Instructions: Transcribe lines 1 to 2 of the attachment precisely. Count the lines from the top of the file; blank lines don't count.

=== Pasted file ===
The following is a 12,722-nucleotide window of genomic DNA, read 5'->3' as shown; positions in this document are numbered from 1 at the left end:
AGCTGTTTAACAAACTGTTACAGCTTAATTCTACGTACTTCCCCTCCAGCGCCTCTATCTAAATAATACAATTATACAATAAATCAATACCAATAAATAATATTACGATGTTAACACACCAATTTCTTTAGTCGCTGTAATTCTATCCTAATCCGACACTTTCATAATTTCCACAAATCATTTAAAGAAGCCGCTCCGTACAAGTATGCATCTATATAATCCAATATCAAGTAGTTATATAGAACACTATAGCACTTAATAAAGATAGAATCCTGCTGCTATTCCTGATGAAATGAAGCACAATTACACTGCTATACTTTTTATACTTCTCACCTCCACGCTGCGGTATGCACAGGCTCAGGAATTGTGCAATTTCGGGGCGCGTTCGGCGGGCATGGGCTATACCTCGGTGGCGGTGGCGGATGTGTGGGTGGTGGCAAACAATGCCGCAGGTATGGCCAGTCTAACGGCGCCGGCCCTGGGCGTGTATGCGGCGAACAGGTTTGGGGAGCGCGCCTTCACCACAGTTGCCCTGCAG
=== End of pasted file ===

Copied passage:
The following is a 12,722-nucleotide window of genomic DNA, read 5'->3' as shown; positions in this document are numbered from 1 at the left end:
AGCTGTTTAACAAACTGTTACAGCTTAATTCTACGTACTTCCCCTCCAGCGCCTCTATCTAAATAATACAATTATACAATAAATCAATACCAATAAATAATATTACGATGTTAACACACCAATTTCTTTAGTCGCTGTAATTCTATCCTAATCCGACACTTTCATAATTTCCACAAATCATTTAAAGAAGCCGCTCCGTACAAGTATGCATCTATATAATCCAATATCAAGTAGTTATATAGAACACTATAGCACTTAATAAAGATAGAATCCTGCTGCTATTCCTGATGAAATGAAGCACAATTACACTGCTATACTTTTTATACTTCTCACCTCCACGCTGCGGTATGCACAGGCTCAGGAATTGTGCAATTTCGGGGCGCGTTCGGCGGGCATGGGCTATACCTCGGTGGCGGTGGCGGATGTGTGGGTGGTGGCAAACAATGCCGCAGGTATGGCCAGTCTAACGGCGCCGGCCCTGGGCGTGTATGCGGCGAACAGGTTTGGGGAGCGCGCCTTCACCACAGTTGCCCTGCAG